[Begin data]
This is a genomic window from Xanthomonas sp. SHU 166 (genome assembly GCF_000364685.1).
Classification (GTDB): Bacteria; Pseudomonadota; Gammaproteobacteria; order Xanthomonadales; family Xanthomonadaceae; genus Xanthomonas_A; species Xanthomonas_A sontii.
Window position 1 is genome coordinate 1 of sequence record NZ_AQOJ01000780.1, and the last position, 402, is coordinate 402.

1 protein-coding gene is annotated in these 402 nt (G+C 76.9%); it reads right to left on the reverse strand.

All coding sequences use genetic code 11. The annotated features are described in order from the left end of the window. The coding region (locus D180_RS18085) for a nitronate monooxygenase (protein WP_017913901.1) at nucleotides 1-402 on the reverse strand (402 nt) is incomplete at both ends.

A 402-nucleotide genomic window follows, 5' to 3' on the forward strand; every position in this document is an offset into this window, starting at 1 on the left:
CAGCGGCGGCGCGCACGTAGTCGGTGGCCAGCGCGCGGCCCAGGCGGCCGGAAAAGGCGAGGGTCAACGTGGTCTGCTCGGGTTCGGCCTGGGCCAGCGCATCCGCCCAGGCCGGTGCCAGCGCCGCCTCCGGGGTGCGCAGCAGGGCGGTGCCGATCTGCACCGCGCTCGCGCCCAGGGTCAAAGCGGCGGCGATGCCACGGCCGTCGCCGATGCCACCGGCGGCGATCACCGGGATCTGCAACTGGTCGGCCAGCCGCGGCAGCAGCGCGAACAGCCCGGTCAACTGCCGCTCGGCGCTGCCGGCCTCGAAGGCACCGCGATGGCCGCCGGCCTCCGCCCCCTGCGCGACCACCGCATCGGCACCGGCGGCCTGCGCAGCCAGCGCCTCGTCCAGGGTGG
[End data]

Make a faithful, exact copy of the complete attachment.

This is a genomic window from Xanthomonas sp. SHU 166 (genome assembly GCF_000364685.1).
Classification (GTDB): Bacteria; Pseudomonadota; Gammaproteobacteria; order Xanthomonadales; family Xanthomonadaceae; genus Xanthomonas_A; species Xanthomonas_A sontii.
Window position 1 is genome coordinate 1 of sequence record NZ_AQOJ01000780.1, and the last position, 402, is coordinate 402.

1 protein-coding gene is annotated in these 402 nt (G+C 76.9%); it reads right to left on the reverse strand.

All coding sequences use genetic code 11. The annotated features are described in order from the left end of the window. The coding region (locus D180_RS18085) for a nitronate monooxygenase (protein WP_017913901.1) at nucleotides 1-402 on the reverse strand (402 nt) is incomplete at both ends.

A 402-nucleotide genomic window follows, 5' to 3' on the forward strand; every position in this document is an offset into this window, starting at 1 on the left:
CAGCGGCGGCGCGCACGTAGTCGGTGGCCAGCGCGCGGCCCAGGCGGCCGGAAAAGGCGAGGGTCAACGTGGTCTGCTCGGGTTCGGCCTGGGCCAGCGCATCCGCCCAGGCCGGTGCCAGCGCCGCCTCCGGGGTGCGCAGCAGGGCGGTGCCGATCTGCACCGCGCTCGCGCCCAGGGTCAAAGCGGCGGCGATGCCACGGCCGTCGCCGATGCCACCGGCGGCGATCACCGGGATCTGCAACTGGTCGGCCAGCCGCGGCAGCAGCGCGAACAGCCCGGTCAACTGCCGCTCGGCGCTGCCGGCCTCGAAGGCACCGCGATGGCCGCCGGCCTCCGCCCCCTGCGCGACCACCGCATCGGCACCGGCGGCCTGCGCAGCCAGCGCCTCGTCCAGGGTGG